ADAM SILVER: Those were checks and balances put in place by USA Basketball, and so ultimately -- and it was nothing new in the last few weeks. It was something that in essence USA Basketball restated once Jerry Colangelo took a role with one of our teams, and that is USA Basketball has a board, and USA Basketball's board has ultimate say as to the composition of that team.

Let me also say about Jerry Colangelo, in fairness to Jerry, Jerry was not out there looking for an opportunity with one of our teams, and again, his getting directly involved with the 76ers was in part due to my reaching out to Jerry, not because it was necessarily my idea that the 76ers needed an advisor but once Josh Harris, the principal governor of the 76ers, said he would like to have a sounding board, someone with league experience, I was the one who connected him with Jerry Colangelo.

I would say I feel a little bit of an obligation to defend Jerry here, because he was not looking for that opportunity. He was unique in that initially when Josh was looking for someone to advise him, because he had a president of basketball or general manager who was fully engaged at the time, he was not looking at the pool of potential general managers. For example, Bryan Colangelo, who of course has ultimately ended up as president of basketball operations for the 76ers, was someone at the time that Josh excluded as a possibility because it was clear that Bryan was looking for a full-time job as the head of basketball for one of our teams.

So in essence, the 76ers ended up with Jerry because Bryan was not an option at the time. And in terms of Jerry's -- and it was something when I reached out to Jerry, the potential conflict with USA Basketball did not even occur to me. I think to me, my role is to ensure we have 30 teams operating well, competing on the floor, and I thought there was an opportunity here for relatively new ownership group to get the benefit of the experience of Jerry Colangelo.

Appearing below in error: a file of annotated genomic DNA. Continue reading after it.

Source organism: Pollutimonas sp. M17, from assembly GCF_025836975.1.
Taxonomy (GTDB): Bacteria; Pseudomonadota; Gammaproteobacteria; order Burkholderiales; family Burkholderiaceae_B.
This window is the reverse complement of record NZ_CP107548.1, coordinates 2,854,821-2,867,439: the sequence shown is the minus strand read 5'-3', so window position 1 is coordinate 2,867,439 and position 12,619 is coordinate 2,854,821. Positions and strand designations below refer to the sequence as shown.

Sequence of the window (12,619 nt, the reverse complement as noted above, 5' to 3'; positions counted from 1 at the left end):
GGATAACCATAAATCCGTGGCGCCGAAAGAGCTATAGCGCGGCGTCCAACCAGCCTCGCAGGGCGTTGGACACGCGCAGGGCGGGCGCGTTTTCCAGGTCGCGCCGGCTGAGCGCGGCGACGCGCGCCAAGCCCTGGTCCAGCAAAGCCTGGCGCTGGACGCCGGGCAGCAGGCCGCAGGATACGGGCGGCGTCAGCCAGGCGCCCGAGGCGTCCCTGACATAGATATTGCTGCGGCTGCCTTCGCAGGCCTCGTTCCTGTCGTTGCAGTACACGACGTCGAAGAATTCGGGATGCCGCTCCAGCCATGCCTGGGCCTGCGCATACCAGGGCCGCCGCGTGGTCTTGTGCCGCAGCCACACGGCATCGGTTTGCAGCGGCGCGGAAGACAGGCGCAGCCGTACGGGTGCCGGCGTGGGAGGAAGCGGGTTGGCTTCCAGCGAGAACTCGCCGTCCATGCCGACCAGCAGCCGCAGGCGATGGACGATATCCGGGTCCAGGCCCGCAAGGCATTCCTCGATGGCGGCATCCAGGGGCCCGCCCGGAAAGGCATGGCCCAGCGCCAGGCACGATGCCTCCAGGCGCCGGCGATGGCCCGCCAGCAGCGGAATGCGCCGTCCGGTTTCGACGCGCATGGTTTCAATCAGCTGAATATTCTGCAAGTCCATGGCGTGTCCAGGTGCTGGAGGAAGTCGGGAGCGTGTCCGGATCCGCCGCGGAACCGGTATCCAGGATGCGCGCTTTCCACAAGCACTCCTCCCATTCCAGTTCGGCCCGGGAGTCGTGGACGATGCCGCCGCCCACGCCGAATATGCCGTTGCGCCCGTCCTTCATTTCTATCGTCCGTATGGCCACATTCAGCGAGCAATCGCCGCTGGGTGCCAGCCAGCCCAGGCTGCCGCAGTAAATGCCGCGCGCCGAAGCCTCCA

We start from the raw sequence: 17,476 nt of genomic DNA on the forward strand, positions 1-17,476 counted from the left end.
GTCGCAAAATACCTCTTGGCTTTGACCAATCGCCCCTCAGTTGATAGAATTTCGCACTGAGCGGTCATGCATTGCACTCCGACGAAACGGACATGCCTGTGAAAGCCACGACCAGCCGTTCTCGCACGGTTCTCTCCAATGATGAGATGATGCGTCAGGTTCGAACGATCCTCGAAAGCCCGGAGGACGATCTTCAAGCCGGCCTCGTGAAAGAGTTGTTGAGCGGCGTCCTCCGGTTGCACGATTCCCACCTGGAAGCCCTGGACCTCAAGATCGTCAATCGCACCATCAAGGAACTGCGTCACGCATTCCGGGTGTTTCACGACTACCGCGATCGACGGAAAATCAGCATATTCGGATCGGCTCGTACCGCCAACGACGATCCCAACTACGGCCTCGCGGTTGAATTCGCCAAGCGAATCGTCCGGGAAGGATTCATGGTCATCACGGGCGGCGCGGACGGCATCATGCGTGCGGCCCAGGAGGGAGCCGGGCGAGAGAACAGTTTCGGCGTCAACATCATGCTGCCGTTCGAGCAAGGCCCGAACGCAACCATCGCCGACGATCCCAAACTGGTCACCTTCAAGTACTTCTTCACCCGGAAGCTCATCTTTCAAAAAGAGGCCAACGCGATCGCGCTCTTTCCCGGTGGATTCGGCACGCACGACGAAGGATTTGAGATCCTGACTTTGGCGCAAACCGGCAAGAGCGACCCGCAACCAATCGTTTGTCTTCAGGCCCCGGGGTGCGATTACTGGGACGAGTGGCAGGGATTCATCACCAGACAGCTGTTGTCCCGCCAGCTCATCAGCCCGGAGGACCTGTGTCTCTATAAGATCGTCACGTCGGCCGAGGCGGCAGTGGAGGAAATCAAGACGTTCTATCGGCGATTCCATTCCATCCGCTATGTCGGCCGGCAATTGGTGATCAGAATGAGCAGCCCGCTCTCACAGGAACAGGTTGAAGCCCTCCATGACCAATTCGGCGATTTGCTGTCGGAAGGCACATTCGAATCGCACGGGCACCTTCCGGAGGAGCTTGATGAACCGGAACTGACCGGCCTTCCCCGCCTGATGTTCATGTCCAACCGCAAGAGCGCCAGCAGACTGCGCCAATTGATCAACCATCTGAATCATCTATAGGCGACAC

Once he became the advisor to the team, some teams did point out that there was a potential for a conflict there, and in response to that, the in essence appearance that there could be a conflict, USAB sort of reasserted its role in the process here to ensure that there was, to your point, a checks and balances here and that ultimately team selections would have to be approved by that board.

So that's sort of how we ended up where we are. I think that sort of within the larger NBA, we deal with conflicts all the time. Of course Gregg Popovich is going to be the next coach following Coach K, and you could make the same argument there, that to the extent the coach has influence over the team, there will be a conflict, or you could make the argument that -- and we've had several NBA coaches during Coach K's tenure who have been assistant coaches to the team who have access to those players in the summer that technically under our collective bargaining agreement and our rules would not be allowed, but for the greater interest of the game, we allow those conflicts.